Between ’70 and ’73, ZZ Top records were huge in the great state of Texas – and nowhere else.
They even managed to draw 80,000 fans to Austin for their First Annual Texas Sized Rompin’ Stompin’ Barndance Bar-B-Q.
With the release of “Tres Hombres” and the song “La Grange” they began to garner national attention.
Their follow-up album “Fandango” containing “Tush” cemented their reputation as the premier Boogie Rock band. For the rest of the decade they knocked out classics like “Arrested While Driving Blind” and “Heard It On The X” (a Mexican radio tribute).
Their record label, London, put out a “Best Of…” collection. And that might have been the end of the story.
ZZ Top then signed with Warner Records, who did a better job promoting the group.
Second, both Gibbons and Hill stopped shaving which provided the band with their trademark long straggly facial hair. Ironically Beard, given his name, only grew a mustache. But everyone wore dark (obviously expensive) sunglasses.
A cover of Soul classic “I Thank You” and “Cheap Sunglasses” extended ZZ Top’s tenure as FM Rock staples.
But it was the “Eliminator” album that blasted ZZ Top into the stratosphere. Enhanced production (electronic music – sequencers, samples and synthesizers) mainstreamed the band’s sound.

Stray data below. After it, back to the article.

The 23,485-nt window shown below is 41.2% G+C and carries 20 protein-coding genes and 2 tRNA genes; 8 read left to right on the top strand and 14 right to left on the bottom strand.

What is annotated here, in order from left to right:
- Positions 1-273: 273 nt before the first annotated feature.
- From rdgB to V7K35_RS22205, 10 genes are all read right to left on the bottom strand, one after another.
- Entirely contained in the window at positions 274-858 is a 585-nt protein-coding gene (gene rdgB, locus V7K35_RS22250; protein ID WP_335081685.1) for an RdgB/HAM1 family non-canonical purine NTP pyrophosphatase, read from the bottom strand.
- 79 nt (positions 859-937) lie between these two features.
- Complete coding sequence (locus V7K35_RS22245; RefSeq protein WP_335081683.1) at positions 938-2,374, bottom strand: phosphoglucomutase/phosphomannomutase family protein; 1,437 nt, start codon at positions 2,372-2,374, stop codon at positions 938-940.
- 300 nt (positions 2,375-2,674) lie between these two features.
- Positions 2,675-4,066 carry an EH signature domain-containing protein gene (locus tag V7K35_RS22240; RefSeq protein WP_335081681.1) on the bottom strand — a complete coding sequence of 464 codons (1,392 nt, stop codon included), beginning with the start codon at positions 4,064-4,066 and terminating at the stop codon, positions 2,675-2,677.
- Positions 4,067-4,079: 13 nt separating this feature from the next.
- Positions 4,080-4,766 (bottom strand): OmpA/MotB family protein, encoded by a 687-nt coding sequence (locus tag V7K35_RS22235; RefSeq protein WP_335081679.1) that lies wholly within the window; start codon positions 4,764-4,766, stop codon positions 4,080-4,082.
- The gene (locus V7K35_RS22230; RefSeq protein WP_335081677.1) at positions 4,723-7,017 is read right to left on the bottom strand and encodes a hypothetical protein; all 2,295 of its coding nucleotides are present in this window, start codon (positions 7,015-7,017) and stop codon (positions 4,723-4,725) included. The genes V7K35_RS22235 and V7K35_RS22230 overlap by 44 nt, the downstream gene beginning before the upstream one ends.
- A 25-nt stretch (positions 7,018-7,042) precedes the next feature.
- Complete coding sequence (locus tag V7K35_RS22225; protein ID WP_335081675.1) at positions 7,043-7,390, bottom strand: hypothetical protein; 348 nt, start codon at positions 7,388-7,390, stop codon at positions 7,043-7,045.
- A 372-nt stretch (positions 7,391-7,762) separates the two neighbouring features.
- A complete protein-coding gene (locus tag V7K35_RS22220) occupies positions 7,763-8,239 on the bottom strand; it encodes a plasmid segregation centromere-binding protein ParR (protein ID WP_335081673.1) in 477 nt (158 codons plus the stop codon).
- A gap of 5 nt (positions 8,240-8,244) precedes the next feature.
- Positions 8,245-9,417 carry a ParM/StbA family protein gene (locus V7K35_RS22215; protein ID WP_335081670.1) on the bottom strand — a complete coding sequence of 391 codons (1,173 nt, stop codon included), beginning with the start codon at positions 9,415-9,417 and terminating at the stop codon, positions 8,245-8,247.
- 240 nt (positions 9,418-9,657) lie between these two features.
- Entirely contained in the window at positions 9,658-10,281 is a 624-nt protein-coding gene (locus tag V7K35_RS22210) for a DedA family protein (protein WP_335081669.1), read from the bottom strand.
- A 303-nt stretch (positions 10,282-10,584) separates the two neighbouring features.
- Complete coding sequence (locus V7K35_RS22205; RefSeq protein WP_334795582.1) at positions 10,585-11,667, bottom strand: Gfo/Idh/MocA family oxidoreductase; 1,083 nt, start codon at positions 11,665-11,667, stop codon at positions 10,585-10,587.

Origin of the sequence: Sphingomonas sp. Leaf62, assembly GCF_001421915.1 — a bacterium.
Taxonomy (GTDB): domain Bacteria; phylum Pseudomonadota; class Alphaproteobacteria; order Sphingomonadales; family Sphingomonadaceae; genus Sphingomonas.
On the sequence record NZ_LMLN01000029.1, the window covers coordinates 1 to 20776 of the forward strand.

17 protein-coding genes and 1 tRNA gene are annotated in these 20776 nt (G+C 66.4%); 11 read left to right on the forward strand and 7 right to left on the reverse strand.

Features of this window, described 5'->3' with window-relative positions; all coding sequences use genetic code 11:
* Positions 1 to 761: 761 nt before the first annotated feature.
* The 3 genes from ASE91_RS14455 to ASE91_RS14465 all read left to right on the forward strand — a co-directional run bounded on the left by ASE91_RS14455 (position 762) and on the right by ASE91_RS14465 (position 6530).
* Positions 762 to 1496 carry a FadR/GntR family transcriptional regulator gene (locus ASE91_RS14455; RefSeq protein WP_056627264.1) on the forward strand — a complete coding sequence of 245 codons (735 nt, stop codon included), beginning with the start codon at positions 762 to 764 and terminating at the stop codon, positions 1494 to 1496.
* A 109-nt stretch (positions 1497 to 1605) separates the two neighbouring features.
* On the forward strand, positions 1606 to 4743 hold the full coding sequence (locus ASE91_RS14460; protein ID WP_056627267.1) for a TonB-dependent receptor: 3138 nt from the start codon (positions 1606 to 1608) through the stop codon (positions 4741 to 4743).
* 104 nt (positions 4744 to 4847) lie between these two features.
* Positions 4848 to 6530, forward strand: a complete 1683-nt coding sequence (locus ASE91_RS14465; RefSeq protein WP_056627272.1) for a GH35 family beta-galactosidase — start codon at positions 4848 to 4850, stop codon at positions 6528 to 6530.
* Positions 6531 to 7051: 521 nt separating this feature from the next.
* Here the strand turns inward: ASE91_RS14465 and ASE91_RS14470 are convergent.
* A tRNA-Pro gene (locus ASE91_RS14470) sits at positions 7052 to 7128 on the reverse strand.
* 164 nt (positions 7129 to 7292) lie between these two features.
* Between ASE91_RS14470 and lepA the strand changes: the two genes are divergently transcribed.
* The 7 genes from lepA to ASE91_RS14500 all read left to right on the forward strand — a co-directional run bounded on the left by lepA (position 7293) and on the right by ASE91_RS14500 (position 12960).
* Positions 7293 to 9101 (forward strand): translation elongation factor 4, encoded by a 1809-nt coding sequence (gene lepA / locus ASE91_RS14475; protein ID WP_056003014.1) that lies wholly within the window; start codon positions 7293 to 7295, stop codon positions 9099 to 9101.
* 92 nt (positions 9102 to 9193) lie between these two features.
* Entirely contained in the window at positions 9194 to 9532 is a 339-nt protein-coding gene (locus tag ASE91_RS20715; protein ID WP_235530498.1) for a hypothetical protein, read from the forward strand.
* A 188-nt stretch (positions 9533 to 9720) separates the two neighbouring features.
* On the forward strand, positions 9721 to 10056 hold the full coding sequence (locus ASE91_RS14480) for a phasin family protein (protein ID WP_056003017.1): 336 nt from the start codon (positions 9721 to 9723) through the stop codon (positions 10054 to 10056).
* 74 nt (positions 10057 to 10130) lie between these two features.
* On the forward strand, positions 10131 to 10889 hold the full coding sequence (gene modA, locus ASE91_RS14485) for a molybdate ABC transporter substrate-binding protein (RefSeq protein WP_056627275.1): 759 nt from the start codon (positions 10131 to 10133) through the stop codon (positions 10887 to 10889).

The videos featured a ZZ Top car (a cherry red roadster with lightning bolts) and a key chain. The plot was essentially the same: the semi-rich and powerful are abusing some poor but good-looking people. ZZ Top arrives helping the underdog prevail. The heroes acquire the key chain and drive off in unbridled bliss. Perfect.
ZZ Top followed “Eliminator” with “Afterburner” and continued their relentless touring. But after that the formula wore out and ZZ Top went back to their Blues Boogie roots.
In ’04, the group was inducted into the Rock and Roll Hall of Fame. The Rolling Stones’ guitarist Keith Richards made the induction speech and group played “La Grange” and “Tush.”